Information about Belarus: Belarus, officially the Republic of Belarus, formerly known by its Russian name Byelorussia or Belorussia, is a landlocked country in Eastern Europe bordered by Russia to the northeast, Ukraine to the south, Poland to the west, and Lithuania and Latvia to the northwest. Its capital and most populous city is Minsk with a population of 1,975 million (2018). Read More...

History


Early History

From 5000 to 2000 BC, Bandkeramik cultures predominated. In addition, remains from the Dnieper-Donets culture were found in Belarus and parts of Ukraine. Cimmerians and other pastoralists roamed through the area by 1,000 BC, and by 500 AD, Slavs had taken up residence, which was circumscribed by the Scythians who roamed its outskirts. Invaders from Asia, among whom were the Huns and Avars, swept through c. 400–600 AD, but were unable to dislodge the Slavic presence. The region that is now Belarus was first settled by Baltic tribes in the 3rd century. Around the 5th century, the area was taken over by Slavic tribes. The takeover was partially due to the lack of military coordination of the Balts but the gradual assimilation of the Balts into Slavic culture was peaceful in nature.


Principality of Polotsk


In the 9th century some principalities arose on the territory of modern Belarus. Among them was the Principality of Polotsk that for most of the time was effectively an independent State (apart from about 20 years when it was a Vassal of Kievan Rus’). The Principality of Polotsk was the first nation state to be established on the land of Belarus.


Grand Duchy of Lithuania


Many early Rus’ principalities were virtually razed or severely affected by a major Mongol invasion in the 13th century, but the lands of modern Belarus avoided the brunt of the invasion and were eventually joined the Grand Duchy of Lithuania. There are no sources of military seizure, but the annals affirm the alliance and united foreign policy of Polotsk and Lithuania for decades. For example, the Chronicle of Novgorod informs about “Izyaslav had been set to be Knyaz in Luki and covered Novgorod from the Lithuanians” in 1198 when Luki is situated on the east from Polotsk. A map of the Grand Duchy of Lithuania in the 15th century. Belarus was fully within its borders. The Grand Duchy of Lithuania, whose territory started its existence between Nemunas and Neris rivers and existed in the center of Europe in the 13th–18th centuries and comprised entire territories of contemporary Belarus, Ukraine, partially Poland, Lithuania and Latvia and stretched from the Baltic Sea to the Black Sea. Incorporation into the Grand Duchy of Lithuania resulted in an economic, political and ethno-cultural unification of Belarusian lands. Of the principalities held by the Duchy, nine of them were settled by a population that would eventually become Belarusian people. During this time, the Duchy was involved in several military campaigns, including fighting on the side of Poland against the Teutonic Knights at the Battle of Grunwald in 1410; the joint victory allowed the Duchy to control the northwestern borderlands of Eastern Europe. The Muscovites, led by Ivan III of Moscow, began military campaigns in 1486 in an attempt to incorporate the lands of Kievan Rus’, specifically the territories of modern Belarus, Russia and Ukraine.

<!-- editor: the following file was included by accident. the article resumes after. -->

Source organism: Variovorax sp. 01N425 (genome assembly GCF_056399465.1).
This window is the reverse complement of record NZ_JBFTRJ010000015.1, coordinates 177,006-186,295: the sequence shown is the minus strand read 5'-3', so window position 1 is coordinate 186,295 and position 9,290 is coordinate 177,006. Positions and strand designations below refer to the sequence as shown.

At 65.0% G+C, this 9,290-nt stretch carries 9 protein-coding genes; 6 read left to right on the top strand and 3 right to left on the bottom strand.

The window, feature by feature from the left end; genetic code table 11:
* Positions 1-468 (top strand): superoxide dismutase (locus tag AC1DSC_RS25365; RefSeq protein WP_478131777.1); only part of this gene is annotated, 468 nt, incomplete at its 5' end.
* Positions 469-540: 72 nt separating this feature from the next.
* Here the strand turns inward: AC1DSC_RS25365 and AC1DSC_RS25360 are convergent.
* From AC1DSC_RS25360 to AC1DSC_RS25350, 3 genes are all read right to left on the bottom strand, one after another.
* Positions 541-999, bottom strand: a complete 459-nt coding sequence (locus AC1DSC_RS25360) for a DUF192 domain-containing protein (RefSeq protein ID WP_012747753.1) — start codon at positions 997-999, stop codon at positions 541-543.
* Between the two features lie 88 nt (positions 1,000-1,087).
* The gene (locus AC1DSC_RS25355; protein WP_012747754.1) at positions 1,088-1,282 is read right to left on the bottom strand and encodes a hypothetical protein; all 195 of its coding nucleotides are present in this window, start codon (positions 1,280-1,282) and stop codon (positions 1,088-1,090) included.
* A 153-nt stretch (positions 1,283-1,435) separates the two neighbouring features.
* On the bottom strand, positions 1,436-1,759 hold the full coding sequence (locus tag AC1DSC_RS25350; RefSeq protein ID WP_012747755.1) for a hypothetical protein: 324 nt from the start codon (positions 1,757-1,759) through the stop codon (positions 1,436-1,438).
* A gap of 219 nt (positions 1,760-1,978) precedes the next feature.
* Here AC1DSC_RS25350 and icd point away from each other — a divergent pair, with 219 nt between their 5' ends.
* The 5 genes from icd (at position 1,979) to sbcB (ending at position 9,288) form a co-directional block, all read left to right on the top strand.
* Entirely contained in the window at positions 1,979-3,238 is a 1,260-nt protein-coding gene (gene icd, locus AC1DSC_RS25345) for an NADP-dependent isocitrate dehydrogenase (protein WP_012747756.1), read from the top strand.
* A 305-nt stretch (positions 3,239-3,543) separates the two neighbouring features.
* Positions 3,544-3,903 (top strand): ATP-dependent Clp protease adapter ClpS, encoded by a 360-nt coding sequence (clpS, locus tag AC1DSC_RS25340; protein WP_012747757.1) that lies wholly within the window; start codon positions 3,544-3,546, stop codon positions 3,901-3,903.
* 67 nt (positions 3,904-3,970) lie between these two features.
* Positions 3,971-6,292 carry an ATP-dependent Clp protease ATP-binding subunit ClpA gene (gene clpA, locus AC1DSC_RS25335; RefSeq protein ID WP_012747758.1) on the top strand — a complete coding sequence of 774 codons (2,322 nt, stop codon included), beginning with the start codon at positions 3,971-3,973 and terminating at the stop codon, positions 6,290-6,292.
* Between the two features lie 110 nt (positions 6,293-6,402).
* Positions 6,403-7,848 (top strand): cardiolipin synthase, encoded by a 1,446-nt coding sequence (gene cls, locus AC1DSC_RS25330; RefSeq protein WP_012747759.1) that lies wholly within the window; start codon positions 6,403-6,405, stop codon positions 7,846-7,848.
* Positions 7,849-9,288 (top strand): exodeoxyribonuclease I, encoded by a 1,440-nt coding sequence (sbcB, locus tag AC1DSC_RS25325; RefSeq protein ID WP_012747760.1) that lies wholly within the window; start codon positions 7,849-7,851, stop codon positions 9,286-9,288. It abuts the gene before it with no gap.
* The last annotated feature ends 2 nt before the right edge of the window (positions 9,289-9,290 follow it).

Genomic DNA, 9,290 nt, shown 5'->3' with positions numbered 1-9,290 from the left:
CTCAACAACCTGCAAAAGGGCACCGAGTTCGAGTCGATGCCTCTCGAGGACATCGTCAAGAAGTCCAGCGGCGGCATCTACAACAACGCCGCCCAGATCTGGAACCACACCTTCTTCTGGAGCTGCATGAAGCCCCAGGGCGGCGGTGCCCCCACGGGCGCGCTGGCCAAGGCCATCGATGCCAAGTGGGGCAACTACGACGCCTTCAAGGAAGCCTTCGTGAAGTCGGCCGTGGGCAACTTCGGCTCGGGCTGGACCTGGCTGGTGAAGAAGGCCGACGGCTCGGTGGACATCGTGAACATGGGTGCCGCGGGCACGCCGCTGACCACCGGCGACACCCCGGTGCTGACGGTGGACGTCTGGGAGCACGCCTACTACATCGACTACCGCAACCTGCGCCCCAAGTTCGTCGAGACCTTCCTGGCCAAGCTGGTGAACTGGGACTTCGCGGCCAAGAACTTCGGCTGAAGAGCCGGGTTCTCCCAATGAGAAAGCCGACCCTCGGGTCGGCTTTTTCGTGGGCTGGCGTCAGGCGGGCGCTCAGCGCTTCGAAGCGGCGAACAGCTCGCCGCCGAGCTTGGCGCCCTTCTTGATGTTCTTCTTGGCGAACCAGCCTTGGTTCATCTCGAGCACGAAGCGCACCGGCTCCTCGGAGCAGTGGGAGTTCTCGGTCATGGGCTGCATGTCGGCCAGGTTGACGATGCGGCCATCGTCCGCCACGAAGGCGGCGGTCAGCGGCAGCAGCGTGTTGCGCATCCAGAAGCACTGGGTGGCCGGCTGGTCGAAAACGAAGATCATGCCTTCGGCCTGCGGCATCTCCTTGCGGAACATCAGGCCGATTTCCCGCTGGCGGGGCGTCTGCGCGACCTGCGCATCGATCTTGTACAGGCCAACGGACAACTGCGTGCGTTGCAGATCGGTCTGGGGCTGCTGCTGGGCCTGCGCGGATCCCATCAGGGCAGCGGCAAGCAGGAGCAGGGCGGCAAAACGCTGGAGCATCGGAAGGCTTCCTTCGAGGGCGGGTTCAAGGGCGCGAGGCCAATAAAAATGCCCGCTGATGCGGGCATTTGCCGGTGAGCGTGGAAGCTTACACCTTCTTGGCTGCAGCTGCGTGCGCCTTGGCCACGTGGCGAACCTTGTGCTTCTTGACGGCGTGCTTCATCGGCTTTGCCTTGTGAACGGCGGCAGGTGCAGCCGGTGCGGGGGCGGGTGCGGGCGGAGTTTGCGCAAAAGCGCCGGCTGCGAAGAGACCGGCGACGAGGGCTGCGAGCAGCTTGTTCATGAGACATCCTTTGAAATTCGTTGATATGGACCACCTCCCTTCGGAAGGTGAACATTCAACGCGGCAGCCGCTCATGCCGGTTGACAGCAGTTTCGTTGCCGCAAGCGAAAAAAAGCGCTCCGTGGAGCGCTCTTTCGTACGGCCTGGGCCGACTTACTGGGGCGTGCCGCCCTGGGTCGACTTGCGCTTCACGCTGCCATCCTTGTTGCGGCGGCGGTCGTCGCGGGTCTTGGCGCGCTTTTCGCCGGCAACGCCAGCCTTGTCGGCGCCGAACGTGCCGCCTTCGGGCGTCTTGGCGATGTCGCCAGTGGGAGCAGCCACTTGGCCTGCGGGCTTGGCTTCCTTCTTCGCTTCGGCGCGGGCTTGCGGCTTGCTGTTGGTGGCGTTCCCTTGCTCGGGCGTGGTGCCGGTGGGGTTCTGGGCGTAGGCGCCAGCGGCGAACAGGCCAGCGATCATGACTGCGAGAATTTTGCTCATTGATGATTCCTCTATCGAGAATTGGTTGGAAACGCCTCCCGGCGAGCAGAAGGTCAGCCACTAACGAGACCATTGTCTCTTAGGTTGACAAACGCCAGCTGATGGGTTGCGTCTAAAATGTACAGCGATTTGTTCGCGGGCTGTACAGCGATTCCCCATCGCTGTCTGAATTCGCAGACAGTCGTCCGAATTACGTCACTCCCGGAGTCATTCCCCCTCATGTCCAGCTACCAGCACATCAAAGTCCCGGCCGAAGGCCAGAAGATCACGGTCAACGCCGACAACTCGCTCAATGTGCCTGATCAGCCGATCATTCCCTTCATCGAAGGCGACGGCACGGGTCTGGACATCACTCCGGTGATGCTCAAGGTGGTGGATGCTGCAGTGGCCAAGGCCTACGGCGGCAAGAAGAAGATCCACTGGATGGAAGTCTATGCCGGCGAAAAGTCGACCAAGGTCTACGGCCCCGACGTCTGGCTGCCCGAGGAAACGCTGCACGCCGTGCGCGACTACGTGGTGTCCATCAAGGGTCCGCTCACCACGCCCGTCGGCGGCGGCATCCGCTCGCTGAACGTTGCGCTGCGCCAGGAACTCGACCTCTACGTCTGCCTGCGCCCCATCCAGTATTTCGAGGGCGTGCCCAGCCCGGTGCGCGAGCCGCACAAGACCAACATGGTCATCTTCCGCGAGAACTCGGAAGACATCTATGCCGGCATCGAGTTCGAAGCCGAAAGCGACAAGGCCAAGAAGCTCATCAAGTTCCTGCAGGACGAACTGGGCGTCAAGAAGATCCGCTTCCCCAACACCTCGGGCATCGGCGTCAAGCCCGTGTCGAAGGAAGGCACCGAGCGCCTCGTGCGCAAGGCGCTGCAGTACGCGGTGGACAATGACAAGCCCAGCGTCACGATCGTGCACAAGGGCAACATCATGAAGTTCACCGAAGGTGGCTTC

Polish–Lithuanian Commonwealth


On 2 February 1386, the Grand Duchy of Lithuania and the Kingdom of Poland were joined in a personal union through a marriage of their rulers. This union set in motion the developments that eventually resulted in the formation of the Polish–Lithuanian Commonwealth, created in 1569 by the Union of Lublin. Modern Belarusian lands on a Tobias Lotter map of the Grand Duchy of Lithuania, 1780. Area occupied after the First Partition of Poland marked in green. The Lithuanian nobles was forced to go for rapprochement because of the threat coming from Muscovy. To strengthen the independence in the format of the union, three editions of the Statutes of Lithuania were issued in the 16th century. The third Article of the Statute establishes that all lands of Grand Duchy of Lithuania will be eternally in Grand Duchy of Lithuania and never enter as a part of other states. It allowed to own the land within Grand Duchy of Lithuania only to own families. Anyone from outside Duchy would be honored with property only own it after swearing to Grand Duke of Lithuania. These articles were aimed to defend the rights of the Grand Duchy of Lithuania nobility against Polish, Prussian and other aristocracy of Polish–Lithuanian Commonwealth. n the years following the union, the process of gradual Polonization of both Lithuanians and Ruthenians gained steady momentum. In culture and social life, both the Polish language and Catholicism became dominant, and in 1696, Polish replaced Ruthenian as the official language—with the Ruthenian language being banned from administrative use.[55] However, the Ruthenian peasants, continued to speak their own language and remained faithful to the Belarusian Greek Catholic Church. Statutes were initially only issued in Ruthenian language and later also in Polish. Around 1840 the Statutes were banned by the Russian tsar following the November Uprising. Modern Ukrainian lands used it until 1860s.